The WELL-HART data do not necessarily contradict a sister study, called the Estrogen in the Prevention of Atherosclerosis Trial, or EPAT, which found that estrogen on its own did slow the progression of atherosclerosis in younger women who did not already have the disease.

"This all relates to a very important hypothesis about where hormones may be very active and beneficial, which is the time when women enter the transition into menopause," says Dr. Howard N. Hodis, lead investigator of the WELL-HART study and a professor of medicine and preventive medicine at the University of Southern California's Keck School of Medicine.

Although not proven yet, Hodis says, "the data [are] highly consistent that the timing of the hormonal replacement in relation to the stage of atherosclerosis is very important in whether one is going to receive a benefit or no benefit."

"We need to understand the early initiation of hormone therapy versus the late initiation in relation to menopause," Hodis says. "That is the ultimate question that needs to be answered."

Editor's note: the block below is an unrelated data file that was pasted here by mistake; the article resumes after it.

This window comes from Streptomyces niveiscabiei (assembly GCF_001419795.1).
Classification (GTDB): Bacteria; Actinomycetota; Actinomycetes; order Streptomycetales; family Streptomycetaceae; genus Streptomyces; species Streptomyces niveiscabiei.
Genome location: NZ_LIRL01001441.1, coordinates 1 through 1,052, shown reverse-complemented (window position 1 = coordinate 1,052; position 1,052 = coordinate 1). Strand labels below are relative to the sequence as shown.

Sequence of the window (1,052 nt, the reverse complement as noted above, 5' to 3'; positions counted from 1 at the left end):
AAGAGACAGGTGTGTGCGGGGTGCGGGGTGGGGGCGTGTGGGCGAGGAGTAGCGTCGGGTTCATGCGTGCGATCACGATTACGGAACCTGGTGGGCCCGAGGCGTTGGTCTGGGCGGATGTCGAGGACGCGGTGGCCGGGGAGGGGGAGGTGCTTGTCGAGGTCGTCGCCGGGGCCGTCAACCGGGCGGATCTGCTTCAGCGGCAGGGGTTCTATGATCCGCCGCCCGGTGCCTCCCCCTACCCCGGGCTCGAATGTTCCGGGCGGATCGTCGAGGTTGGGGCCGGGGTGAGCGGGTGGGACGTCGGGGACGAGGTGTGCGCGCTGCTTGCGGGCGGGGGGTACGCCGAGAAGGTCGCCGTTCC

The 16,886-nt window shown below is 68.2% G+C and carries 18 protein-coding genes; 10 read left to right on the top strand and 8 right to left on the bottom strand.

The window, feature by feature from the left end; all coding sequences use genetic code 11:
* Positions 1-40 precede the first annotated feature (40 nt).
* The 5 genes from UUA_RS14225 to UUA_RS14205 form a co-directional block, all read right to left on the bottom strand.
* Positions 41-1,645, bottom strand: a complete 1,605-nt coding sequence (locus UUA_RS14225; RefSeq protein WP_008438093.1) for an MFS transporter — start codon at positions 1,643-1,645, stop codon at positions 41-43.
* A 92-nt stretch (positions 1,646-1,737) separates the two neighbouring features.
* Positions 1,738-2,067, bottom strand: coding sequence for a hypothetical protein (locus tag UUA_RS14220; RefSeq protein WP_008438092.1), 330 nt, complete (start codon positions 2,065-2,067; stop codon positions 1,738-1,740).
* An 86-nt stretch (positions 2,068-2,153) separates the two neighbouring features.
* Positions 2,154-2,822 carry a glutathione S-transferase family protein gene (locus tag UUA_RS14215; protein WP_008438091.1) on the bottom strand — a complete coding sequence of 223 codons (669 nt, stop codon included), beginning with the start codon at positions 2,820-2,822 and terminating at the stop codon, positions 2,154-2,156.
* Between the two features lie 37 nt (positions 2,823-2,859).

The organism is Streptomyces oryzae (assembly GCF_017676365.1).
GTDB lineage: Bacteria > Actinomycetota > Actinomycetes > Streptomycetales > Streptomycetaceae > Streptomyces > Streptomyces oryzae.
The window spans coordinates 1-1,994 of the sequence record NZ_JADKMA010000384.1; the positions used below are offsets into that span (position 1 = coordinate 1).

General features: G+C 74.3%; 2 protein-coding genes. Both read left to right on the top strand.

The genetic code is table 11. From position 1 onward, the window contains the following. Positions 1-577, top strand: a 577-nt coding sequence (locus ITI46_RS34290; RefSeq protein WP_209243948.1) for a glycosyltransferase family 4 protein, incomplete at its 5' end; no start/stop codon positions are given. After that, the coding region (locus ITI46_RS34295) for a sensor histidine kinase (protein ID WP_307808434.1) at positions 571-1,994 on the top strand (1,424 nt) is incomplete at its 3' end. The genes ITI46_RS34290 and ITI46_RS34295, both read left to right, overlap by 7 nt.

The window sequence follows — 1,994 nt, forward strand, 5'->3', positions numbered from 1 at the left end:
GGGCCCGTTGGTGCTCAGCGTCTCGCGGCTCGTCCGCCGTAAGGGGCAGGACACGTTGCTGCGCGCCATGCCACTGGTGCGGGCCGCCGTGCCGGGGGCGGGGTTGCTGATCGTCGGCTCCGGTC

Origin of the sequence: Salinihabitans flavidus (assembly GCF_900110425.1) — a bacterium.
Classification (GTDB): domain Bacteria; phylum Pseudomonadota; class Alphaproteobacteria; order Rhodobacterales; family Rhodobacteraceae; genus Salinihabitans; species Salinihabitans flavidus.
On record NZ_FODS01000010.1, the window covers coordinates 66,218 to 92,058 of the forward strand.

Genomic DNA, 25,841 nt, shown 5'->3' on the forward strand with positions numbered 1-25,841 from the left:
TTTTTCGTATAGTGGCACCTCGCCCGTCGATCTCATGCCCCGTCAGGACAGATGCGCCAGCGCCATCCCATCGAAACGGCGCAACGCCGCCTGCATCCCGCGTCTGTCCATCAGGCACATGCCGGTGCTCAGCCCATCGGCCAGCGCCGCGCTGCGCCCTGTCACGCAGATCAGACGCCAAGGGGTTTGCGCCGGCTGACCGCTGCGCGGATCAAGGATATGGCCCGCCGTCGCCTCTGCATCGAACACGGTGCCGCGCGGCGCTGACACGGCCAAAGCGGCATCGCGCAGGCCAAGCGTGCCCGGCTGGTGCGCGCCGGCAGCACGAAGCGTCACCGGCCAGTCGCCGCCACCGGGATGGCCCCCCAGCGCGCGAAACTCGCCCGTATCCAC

The second study presented in the journal represents new analysis from the Women's Health Initiative, which involved 16,608 postmenopausal women aged 50 to 79 when the study started. The participants were randomly assigned to receive estrogen plus progestin or a placebo.

The women in the hormone therapy group had an 81 percent increased risk of heart attack during the first year of taking HRT, compared to the women not taking the hormonal regimen. The absolute numbers were quite low, however, and translated into 42 women who had a heart attack or died of coronary heart disease in the hormone group and 23 in the placebo group during that first year.

"The greatest risk is during the first year and then it returns to baseline," says Manson, who is chief of preventive medicine at Brigham and Women's Hospital in Boston.

Although the risk appeared to be fairly even, women with higher LDL ("bad") cholesterol levels and women who were more than a decade beyond menopause seemed to have an even higher risk of heart disease, the study found.